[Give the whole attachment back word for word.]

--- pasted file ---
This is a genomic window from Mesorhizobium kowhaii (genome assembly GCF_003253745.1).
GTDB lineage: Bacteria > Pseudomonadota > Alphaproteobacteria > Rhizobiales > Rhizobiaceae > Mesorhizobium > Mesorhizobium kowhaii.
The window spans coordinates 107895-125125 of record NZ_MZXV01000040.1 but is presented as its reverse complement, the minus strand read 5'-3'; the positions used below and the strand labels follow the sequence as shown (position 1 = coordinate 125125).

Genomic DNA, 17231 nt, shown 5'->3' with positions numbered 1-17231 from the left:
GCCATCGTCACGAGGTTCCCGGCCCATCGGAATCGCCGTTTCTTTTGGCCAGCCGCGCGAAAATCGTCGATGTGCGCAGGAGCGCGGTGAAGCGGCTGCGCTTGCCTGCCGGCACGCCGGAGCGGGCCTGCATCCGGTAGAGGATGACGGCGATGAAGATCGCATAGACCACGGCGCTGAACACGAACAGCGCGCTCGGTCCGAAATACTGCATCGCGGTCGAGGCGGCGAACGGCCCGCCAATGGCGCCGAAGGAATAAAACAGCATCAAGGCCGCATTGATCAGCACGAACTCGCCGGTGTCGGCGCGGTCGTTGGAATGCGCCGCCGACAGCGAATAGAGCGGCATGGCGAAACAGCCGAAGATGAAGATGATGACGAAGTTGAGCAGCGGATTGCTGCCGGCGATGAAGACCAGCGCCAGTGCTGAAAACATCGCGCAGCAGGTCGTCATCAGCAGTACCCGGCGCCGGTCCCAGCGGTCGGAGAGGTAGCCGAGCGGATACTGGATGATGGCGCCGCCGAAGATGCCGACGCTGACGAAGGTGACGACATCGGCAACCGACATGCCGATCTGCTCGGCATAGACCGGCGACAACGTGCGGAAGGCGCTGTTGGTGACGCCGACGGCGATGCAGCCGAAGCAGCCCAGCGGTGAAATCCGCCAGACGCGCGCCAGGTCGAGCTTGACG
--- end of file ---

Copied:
This is a genomic window from Mesorhizobium kowhaii (genome assembly GCF_003253745.1).
GTDB lineage: Bacteria > Pseudomonadota > Alphaproteobacteria > Rhizobiales > Rhizobiaceae > Mesorhizobium > Mesorhizobium kowhaii.
The window spans coordinates 107895-125125 of record NZ_MZXV01000040.1 but is presented as its reverse complement, the minus strand read 5'-3'; the positions used below and the strand labels follow the sequence as shown (position 1 = coordinate 125125).

Genomic DNA, 17231 nt, shown 5'->3' with positions numbered 1-17231 from the left:
GCCATCGTCACGAGGTTCCCGGCCCATCGGAATCGCCGTTTCTTTTGGCCAGCCGCGCGAAAATCGTCGATGTGCGCAGGAGCGCGGTGAAGCGGCTGCGCTTGCCTGCCGGCACGCCGGAGCGGGCCTGCATCCGGTAGAGGATGACGGCGATGAAGATCGCATAGACCACGGCGCTGAACACGAACAGCGCGCTCGGTCCGAAATACTGCATCGCGGTCGAGGCGGCGAACGGCCCGCCAATGGCGCCGAAGGAATAAAACAGCATCAAGGCCGCATTGATCAGCACGAACTCGCCGGTGTCGGCGCGGTCGTTGGAATGCGCCGCCGACAGCGAATAGAGCGGCATGGCGAAACAGCCGAAGATGAAGATGATGACGAAGTTGAGCAGCGGATTGCTGCCGGCGATGAAGACCAGCGCCAGTGCTGAAAACATCGCGCAGCAGGTCGTCATCAGCAGTACCCGGCGCCGGTCCCAGCGGTCGGAGAGGTAGCCGAGCGGATACTGGATGATGGCGCCGCCGAAGATGCCGACGCTGACGAAGGTGACGACATCGGCAACCGACATGCCGATCTGCTCGGCATAGACCGGCGACAACGTGCGGAAGGCGCTGTTGGTGACGCCGACGGCGATGCAGCCGAAGCAGCCCAGCGGTGAAATCCGCCAGACGCGCGCCAGGTCGAGCTTGACG